The film itself is not perfect, there are moments that feel awkward or too schmaltzy. Pacing also feels a bit off as some scenes feel more drawn-out than they should be. The scene of Noni & Kaz on the plane makes me cringe, and Nate Parker‘s constant shirtless scenes also feel gratuitous that it made me laugh. That said, I’m impressed by Gina Prince-Bythewood‘s direction and the story kept me engaged and fully-invested in the main character. Last but not least, the music is definitely the highlight here, thanks to Mark Isham‘s emotive score. The song Blackbird holds a special meaning to Noni and by the time she sung a rendition of it towards the end, I wanted to get up and cheer for her!
This film seems to be under most people’s radar but I really hope that people would give it a look. I know I’d readily watch this again and the soundtrack is definitely worth buying!
This movie wasn’t even on my radar until fairly recently, and I haven’t seen Once yet which was Director John Carnet‘s critically-acclaimed debut. Well, I like Carney’s storytelling style and he’s assembled a great cast to tell the story.
Mark Ruffalo plays Dan, a distressed record producer of an indie label who’s been having a very bad day. Clashing with his business partner that leads to him losing his job and feeling estranged from his ex-wife and teenage daughter, he ends his day at a bar to drink his woes away. Meanwhile, Keira Knightley‘s Greta is nursing a broken heart having just split from his musician boyfriend and was dragged to perform a song by his BFF in attempt to cheer her up. Well it’s not exactly a meet cute, but you know that their encounter somehow would change their lives profoundly.
The film is told partly in parallel between the two characters, giving us a glimpse into their lives and how they intersect. The acting felt so natural and right away I connected with the two leads and their journey. This might be one of my fave Keira Knightley‘s performances and nice to see her portraying a plain and relatable girl, a role she seems to relish and have fun playing. Ruffalo is a reliable and charming actor and he’s just so likable and endearing here even at the moment of a life crisis. He embodies an artistic and idealistic guy who can *see* and feel music so deeply and he’s so convincing at it. The film took us on a ride with Dan & Greta sharing music on their iPods and hanging out together around NYC (which could double as the city’s tourism video). Music is infused throughout the film and so there are lovely musical moments here. Two of my fave scenes are featured in this week’s music break, but there’s also a fun one when the group play on a rooftop.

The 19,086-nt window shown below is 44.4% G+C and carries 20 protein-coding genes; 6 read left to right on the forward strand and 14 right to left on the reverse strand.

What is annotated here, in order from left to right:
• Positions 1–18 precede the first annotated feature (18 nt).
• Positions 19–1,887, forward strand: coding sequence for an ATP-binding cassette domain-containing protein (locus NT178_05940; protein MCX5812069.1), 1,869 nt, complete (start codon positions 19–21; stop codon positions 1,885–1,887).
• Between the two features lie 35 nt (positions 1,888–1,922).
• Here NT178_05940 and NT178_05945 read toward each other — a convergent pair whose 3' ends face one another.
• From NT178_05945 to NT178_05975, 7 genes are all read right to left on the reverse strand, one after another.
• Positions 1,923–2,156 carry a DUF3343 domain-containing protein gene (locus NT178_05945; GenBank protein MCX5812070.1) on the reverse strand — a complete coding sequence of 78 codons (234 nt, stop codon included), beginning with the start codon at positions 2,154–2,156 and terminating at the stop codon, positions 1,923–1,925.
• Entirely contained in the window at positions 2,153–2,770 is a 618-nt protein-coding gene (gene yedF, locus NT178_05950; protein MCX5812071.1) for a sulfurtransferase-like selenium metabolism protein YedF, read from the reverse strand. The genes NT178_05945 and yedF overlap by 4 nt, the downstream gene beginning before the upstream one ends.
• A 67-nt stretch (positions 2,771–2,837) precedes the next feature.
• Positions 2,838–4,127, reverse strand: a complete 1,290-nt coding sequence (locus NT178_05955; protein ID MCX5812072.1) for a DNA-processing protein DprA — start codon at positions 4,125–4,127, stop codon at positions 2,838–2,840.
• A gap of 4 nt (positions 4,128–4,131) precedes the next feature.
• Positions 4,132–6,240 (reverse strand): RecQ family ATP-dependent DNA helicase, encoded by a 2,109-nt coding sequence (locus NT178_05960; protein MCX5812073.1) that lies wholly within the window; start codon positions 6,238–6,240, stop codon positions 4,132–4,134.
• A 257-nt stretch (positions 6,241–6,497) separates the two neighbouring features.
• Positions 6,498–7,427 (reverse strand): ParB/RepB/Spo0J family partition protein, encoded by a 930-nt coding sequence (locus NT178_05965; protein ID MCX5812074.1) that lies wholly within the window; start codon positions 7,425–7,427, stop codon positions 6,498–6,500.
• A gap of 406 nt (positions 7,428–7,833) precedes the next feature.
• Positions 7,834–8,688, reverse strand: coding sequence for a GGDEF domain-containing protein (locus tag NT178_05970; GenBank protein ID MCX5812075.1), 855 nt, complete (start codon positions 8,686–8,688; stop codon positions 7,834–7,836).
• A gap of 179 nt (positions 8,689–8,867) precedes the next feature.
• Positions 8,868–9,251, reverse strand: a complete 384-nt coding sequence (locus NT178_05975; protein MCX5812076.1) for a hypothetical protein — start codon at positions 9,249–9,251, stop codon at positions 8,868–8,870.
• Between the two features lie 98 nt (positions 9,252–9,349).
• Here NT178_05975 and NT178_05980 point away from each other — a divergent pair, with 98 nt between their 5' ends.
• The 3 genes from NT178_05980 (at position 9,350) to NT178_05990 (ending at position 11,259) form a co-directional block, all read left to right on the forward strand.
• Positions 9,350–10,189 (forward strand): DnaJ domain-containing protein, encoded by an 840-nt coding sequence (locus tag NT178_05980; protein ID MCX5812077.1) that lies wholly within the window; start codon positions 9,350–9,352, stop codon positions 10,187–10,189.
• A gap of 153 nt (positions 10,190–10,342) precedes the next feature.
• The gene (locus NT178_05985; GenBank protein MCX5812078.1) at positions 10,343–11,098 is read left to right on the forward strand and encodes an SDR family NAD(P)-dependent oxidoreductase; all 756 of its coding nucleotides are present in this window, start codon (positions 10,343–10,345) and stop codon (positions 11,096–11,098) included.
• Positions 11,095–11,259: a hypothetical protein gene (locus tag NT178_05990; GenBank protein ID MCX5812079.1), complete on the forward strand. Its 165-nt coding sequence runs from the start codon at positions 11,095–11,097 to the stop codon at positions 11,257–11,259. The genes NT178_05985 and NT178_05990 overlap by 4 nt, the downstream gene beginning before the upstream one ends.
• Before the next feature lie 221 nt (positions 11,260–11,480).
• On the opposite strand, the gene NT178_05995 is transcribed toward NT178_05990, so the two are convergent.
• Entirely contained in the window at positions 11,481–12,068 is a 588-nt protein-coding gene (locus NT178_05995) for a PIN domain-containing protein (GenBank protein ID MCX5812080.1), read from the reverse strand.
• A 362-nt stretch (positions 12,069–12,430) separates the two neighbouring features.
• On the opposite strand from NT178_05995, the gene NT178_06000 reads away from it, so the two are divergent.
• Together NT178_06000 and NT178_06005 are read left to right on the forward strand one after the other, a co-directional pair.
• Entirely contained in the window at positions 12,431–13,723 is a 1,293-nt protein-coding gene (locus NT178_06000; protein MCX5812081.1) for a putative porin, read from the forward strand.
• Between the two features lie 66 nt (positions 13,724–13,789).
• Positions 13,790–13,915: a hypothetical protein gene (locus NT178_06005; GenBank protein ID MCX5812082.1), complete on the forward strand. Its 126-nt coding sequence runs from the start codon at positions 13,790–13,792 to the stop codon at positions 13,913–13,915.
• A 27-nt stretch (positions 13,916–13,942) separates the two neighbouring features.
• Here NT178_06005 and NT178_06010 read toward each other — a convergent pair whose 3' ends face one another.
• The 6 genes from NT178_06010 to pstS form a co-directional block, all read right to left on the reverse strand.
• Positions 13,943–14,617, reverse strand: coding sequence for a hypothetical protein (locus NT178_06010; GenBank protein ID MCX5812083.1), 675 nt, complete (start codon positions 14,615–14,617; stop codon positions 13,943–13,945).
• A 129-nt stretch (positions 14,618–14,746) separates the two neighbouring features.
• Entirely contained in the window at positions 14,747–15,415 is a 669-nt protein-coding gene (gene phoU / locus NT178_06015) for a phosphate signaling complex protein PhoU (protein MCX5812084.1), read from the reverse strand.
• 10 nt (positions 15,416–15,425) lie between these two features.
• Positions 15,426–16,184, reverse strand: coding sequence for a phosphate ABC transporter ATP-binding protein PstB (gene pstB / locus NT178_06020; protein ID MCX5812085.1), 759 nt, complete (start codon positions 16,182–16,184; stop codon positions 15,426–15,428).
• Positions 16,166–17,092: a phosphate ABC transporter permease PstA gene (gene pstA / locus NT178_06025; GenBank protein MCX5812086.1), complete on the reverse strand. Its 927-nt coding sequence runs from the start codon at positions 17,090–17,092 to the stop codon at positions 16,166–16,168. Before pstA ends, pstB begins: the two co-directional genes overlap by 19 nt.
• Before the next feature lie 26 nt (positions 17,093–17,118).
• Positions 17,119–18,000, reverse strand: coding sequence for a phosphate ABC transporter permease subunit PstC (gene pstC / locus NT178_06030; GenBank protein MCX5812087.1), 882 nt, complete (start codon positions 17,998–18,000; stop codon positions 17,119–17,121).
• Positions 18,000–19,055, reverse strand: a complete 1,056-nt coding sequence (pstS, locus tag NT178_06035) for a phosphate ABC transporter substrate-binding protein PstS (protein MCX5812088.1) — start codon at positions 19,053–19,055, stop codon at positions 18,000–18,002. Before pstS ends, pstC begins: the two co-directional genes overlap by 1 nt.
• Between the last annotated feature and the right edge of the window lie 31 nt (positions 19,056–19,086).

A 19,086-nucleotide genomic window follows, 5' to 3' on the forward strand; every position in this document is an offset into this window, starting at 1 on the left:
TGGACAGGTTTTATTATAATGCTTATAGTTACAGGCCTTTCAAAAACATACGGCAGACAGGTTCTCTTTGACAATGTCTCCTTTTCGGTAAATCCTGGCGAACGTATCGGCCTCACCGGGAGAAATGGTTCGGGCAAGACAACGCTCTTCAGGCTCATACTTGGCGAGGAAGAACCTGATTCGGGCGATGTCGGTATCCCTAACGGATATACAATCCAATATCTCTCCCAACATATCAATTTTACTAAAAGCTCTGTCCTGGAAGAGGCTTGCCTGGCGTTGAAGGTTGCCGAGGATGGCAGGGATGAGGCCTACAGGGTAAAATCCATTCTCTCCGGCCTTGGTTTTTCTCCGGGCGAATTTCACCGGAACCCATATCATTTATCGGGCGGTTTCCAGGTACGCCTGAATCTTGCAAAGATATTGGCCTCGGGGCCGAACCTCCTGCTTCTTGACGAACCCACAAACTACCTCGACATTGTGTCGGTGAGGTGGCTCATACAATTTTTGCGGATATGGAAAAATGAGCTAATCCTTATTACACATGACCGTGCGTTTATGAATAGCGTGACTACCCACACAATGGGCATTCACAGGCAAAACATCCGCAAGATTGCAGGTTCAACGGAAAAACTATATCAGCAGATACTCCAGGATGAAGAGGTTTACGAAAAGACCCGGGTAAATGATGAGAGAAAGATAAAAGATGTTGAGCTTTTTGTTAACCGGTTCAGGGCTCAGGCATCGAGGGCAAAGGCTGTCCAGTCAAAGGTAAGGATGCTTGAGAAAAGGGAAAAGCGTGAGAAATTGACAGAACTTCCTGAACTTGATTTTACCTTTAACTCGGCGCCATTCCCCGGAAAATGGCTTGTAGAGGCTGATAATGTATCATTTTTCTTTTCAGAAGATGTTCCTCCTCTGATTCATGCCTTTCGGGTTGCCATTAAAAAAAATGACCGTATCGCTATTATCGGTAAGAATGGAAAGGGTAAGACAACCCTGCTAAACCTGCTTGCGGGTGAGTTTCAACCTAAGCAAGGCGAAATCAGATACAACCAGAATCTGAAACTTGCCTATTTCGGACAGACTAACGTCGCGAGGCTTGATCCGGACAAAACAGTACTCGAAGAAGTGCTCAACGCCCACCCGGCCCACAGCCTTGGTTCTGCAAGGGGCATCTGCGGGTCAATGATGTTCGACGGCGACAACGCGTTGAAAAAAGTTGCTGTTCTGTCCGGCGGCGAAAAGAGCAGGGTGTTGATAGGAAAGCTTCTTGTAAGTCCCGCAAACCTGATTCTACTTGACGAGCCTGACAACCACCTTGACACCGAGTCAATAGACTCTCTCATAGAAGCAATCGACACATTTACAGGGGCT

I LOVE the spontaneity and adventurous spirit as Dan assemble a group of amateur talents to make up a band for Greta and the recording process in various places – in an alley, rooftop and even a subway station – is fun to watch. This movie is so enjoyable and engaging that I even tolerate seeing Adam Levine playing a douche bag (convincingly, natch) but I have to admit he’s pretty decent here and I could see why they cast him. James Corden and Hailee Steinfeld also lend memorable supporting roles as Keira’s BFF and Mark’s daughter respectively, though Catherine Keener is a bit underutilized. Overall though, this is Dan and Greta’s story and both Ruffalo and Knightley shine in their roles.
The finale isn’t tied up in a neat little bow which I think gives the story even more poignancy, the way Roman Holiday was to me. Of course parts of me want a happy ending, but the more I think about it, I like it the way it is and there’s a genuine element of surprise when things don’t go as you expect it. I can’t recommend this movie enough, and trust me folks, you won’t be disappointed!
Have you seen these films? Well, what did you think?